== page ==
Flu season underway in Colorado; few cases locally | SteamboatToday.com

Flu season underway in Colorado; few cases locally

The Northwest Colorado Visiting Nurse Association is encouraging people to get their flu shots this winter before the season sets in. The nurses say the shot will help reduce symptoms and could prevent death in some cases.
John F. Russell

— Flu season is ramping up in Colorado, with the most recent Centers for Disease Control and Prevention statistics showing increased influenza activity across the state.

The most current state report includes data through Nov. 29 and shows that nearly all cases in the state are an H3 strand of the virus.

Statistics are based on reporting by hospitals and aren’t comprehensive, but trends in the data reveal that flu cases picked up in mid- to late November.

Few cases have been reported in Routt County, and no hospitalizations have occurred at Yampa Valley Medical Center, according to Paul Hill, laboratory section head and infection prevention coordinator at YVMC.

Hill said a few patients have visited the emergency department for the flu, and a few others have been referred to YVMC from primary care physicians for flulike symptoms.

“None of these have resulted in hospitalization,” Hill said.

The CDC reports that flu is now considered widespread in several states including Colorado, Hill said. Reports on the flu typically lag by a few weeks, he said.

There could be more than just a few cases in the region because not all people experiencing symptoms are tested for the virus, according to Amy Knights, public health nurse coordinator for the Northwest Colorado Visiting Nurse Association.

“A lot of times we don’t know about all of them,” Knights said.

The most recently Colorado Flu Report weekly update reported 57 new hospitalizations in Colorado from the week of Nov. 23 to 29, including 34 from that week and 23 late reports added to the previous week’s stats.

Since monitoring of flu season began Sept. 28, there have been 95 hospitalizations in the state for influenza-associated reasons.

Knights said she knew of five deaths across the country so far during this flu season.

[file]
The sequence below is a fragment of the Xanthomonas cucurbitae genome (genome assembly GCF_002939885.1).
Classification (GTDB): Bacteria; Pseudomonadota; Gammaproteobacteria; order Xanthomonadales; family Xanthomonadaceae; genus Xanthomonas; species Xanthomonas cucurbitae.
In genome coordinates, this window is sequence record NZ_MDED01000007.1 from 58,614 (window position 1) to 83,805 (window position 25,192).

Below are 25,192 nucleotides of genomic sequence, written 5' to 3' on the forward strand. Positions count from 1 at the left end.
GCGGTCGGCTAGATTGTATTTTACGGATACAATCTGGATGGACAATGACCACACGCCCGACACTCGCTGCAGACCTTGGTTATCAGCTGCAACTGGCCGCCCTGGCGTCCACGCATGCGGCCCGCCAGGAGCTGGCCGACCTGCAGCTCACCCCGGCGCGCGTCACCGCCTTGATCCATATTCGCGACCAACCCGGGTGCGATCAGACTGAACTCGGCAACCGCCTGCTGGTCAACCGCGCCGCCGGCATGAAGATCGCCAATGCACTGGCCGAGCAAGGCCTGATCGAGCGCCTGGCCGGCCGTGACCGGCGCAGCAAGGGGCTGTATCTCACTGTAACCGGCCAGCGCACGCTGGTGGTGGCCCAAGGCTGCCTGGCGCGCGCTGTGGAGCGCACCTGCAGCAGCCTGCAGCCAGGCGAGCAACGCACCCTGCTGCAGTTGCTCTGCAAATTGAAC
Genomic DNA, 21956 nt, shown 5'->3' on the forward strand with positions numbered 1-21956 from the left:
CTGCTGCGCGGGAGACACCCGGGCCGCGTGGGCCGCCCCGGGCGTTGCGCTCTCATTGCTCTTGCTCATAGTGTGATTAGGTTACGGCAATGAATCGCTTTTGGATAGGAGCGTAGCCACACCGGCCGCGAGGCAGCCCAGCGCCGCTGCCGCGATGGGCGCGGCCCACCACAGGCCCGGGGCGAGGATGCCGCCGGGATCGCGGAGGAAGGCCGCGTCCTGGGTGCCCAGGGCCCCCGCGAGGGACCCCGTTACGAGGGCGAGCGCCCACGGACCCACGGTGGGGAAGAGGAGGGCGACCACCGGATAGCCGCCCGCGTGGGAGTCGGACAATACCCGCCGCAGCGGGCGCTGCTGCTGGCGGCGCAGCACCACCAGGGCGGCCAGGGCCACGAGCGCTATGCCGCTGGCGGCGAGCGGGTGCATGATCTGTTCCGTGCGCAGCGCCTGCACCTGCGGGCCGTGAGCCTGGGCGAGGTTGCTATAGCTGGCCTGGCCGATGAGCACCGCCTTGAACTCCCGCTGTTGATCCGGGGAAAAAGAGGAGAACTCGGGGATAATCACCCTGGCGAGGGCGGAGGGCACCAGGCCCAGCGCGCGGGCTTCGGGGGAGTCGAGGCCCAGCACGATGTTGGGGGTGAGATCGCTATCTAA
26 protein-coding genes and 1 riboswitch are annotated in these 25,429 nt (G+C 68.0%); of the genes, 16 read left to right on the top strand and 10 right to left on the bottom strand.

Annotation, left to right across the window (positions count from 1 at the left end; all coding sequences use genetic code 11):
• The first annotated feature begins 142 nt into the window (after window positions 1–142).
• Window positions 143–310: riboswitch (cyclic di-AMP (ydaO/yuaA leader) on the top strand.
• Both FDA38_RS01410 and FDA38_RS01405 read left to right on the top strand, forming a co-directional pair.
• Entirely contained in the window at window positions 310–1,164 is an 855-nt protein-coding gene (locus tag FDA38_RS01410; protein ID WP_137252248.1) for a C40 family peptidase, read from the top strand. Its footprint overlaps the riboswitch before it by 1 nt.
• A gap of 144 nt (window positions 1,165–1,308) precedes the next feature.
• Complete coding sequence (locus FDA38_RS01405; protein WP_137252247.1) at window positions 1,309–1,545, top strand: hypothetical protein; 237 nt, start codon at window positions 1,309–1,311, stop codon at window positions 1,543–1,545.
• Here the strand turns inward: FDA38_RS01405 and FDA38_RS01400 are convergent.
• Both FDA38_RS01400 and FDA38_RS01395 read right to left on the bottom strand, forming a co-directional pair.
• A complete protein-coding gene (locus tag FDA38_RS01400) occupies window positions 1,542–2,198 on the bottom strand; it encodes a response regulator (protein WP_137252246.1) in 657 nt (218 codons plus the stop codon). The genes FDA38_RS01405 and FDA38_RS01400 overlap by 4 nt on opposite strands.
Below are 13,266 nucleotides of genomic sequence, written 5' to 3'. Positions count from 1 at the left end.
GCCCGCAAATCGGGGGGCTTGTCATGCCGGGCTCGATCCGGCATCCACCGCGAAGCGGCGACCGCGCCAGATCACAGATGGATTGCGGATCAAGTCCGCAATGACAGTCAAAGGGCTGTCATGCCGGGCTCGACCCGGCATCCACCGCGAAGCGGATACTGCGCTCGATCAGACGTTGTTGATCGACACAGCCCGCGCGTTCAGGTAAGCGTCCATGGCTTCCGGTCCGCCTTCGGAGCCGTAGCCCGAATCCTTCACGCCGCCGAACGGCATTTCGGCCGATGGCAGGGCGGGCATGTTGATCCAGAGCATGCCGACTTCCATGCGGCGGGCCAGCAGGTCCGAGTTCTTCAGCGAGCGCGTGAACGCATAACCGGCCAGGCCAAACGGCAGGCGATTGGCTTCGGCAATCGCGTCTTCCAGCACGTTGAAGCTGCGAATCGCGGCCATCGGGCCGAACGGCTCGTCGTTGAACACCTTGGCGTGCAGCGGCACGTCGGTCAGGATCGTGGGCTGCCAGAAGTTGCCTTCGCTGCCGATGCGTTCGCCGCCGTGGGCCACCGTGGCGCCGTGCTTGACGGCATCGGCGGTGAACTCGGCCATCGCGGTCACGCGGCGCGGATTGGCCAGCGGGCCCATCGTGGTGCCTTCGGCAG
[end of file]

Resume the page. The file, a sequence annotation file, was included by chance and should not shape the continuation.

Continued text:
She recommended getting a vaccine for the flu regardless of if the person is part of a susceptible population.

“Even if you don’t get the flu, it’s important to get the flu vaccine,” she said.

Although the vaccine doesn’t work against this year’s common H3 strain, other strains are protected against and the vaccine still is useful, Knights said.

The CDC recommends an annual flu vaccine for everyone 6 months or older, citing documented benefits including reduced illnesses and doctor visits, and less missed work or school.

Young children and the elderly are most susceptible to the contagious respiratory illness that can cause a fever, cough, sore throat, running or stuffy nose, muscle or body aches, headaches and fatigue, or any combination of the symptoms.

Drop-in flu shot clinics sponsored by the Northwest Colorado Visiting Nurse Association take place from 9 a.m. to 4:30 p.m. Thursdays at the Steamboat Springs VNA office, 940 Central Park Drive, Suite 101.

Clinics at the Craig VNA will take place from 8:30 a.m. to noon Tuesday and every Thursday from 2:30 to 4:30 p.m., 745 Russell St.

Appointments also are available at other times by calling the flu hotline at 970-871-7624.

Insurance will be processed for children and adults that bring their insurance cards.

The cost of a flu shot for uninsured adults and children or for children’s FluMist is $21.50.

Shots also are available at Walgreens, Safeway, City Market, Walmart and Lyon Drug Store.

To reach Teresa Ristow, call 970-871-4206, email tristow@SteamboatToday.com or follow her on Twitter @TeresaRistow

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